What if you had begun buying those debit spreads as the OEX had begun moving up, not all at once? Would you place them all at the same place as the original, or stagger them so that each of the sold strikes is at the new ATM? There's no one right or wrong way. For me, I'd like to keep the trades as clean as possible with as few separate open strikes as possible, so I'm likely to just add new contracts to the same strikes I already have, whether it's the absolute optimum choice. Remember that mistake I made when originally setting up this hypothetical trade? I like to think I would have caught that if this had been a live trade and I were going through my checklist before entering it, but the fewer opportunities for such mistakes, the better. When it's time to close out a trade, it's easier to close out three contracts of the same spread in a single transaction than to close out three different spreads of one contract each. Three different trades provides two more opportunities for mistakes. However, I do sometimes widen my original spreads out instead of adding more.

Other concerns exist. For example, a glance at the bid/ask spreads on an options chain shows you that the bid and ask tend to be tighter near the money and can be quite wide with a deep-in-the-money option. While I don't tend to have problems selling my deep-in-the-money single long calls I buy at the inception of the trades to flatten delta, I do sometimes experience difficulties selling those call debit spreads and have to work the trade for a while. Is that because sometimes those spreads include an option that is now quite deep into the money with a wide bid/ask spread while the other has a tighter bid/ask spread? Some option traders think so, although I wonder if it doesn't have more to do with the direction of the market at the time.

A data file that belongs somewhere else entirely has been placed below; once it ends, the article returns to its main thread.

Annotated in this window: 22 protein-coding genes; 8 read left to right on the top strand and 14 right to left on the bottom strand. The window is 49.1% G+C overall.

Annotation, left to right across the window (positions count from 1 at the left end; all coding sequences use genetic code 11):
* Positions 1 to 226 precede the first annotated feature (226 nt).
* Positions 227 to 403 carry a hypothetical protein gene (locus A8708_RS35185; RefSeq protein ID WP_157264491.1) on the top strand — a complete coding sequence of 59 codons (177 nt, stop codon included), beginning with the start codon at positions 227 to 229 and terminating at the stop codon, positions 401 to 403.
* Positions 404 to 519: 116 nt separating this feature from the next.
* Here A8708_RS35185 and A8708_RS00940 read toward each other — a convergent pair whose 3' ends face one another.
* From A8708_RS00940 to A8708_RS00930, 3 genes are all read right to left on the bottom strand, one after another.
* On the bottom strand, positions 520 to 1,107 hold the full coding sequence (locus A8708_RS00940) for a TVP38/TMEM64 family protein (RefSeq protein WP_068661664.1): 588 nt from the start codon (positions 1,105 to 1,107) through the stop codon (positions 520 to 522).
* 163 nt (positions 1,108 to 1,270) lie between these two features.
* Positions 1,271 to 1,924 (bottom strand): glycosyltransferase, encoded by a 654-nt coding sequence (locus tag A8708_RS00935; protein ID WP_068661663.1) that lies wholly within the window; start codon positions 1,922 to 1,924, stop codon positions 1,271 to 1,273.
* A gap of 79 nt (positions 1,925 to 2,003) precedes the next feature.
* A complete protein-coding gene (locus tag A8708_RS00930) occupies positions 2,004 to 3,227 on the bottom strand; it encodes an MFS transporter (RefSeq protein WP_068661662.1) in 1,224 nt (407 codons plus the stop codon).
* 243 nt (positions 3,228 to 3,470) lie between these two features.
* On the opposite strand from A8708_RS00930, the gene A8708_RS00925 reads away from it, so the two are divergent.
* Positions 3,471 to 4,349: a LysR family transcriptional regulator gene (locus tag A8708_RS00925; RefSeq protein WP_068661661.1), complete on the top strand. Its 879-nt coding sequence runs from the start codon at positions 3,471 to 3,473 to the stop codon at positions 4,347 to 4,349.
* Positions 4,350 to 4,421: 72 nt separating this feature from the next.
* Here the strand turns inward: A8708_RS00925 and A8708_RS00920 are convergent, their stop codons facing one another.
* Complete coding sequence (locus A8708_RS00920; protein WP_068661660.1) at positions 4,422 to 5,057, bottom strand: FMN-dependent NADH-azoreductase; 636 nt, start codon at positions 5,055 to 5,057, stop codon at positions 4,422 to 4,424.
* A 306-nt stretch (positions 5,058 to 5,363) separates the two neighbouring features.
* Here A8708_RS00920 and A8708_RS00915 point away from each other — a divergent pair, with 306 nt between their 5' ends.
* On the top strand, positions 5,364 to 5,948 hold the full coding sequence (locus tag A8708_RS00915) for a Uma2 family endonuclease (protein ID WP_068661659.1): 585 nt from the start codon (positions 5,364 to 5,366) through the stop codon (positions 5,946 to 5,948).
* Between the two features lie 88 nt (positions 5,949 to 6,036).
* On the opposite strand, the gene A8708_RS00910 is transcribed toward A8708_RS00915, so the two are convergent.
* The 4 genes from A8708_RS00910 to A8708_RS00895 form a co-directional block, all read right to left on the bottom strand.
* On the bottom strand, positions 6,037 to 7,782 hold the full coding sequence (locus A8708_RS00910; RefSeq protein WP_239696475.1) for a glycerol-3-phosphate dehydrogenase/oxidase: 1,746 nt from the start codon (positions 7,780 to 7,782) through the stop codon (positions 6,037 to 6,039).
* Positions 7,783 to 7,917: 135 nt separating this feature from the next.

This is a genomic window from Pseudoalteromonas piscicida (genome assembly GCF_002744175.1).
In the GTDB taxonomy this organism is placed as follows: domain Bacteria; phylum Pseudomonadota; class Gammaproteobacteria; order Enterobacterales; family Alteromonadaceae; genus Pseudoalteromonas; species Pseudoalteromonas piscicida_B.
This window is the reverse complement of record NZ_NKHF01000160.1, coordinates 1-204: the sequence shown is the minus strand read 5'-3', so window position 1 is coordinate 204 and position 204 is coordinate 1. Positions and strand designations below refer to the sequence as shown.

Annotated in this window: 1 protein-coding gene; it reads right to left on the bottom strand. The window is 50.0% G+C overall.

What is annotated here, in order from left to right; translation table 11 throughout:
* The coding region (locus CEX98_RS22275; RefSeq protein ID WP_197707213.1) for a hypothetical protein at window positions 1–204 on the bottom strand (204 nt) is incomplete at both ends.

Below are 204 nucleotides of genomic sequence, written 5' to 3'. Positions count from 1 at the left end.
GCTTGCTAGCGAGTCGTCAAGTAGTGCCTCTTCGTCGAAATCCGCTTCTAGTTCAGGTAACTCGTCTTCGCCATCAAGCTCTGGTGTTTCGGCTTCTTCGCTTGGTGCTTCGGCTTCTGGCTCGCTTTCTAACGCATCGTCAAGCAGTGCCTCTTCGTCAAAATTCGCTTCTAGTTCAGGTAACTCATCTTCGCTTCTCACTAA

Options are so flexible that we have a lot of choices. For example, debit spreads can be constructed so that they help hedge risk on another type of trade, perhaps stabilizing it so that it doesn't require a more difficult adjustment. With those choices come opportunities, and sometimes those opportunities are opportunities to make a mess of a trade. Consider whether you'll make less of a mess with fewer strikes open in the same trade. Think about what the goal of using a spread might be and experiment with analyze or profit-and-loss pages to determine which debit spread might be best for your purposes. When I'm using them for speculative purposes, for example, I'm looking at price charts and looking for resistance or support and using that information to construct the debit spread I want. Different type of trade: different needs from the debit spread.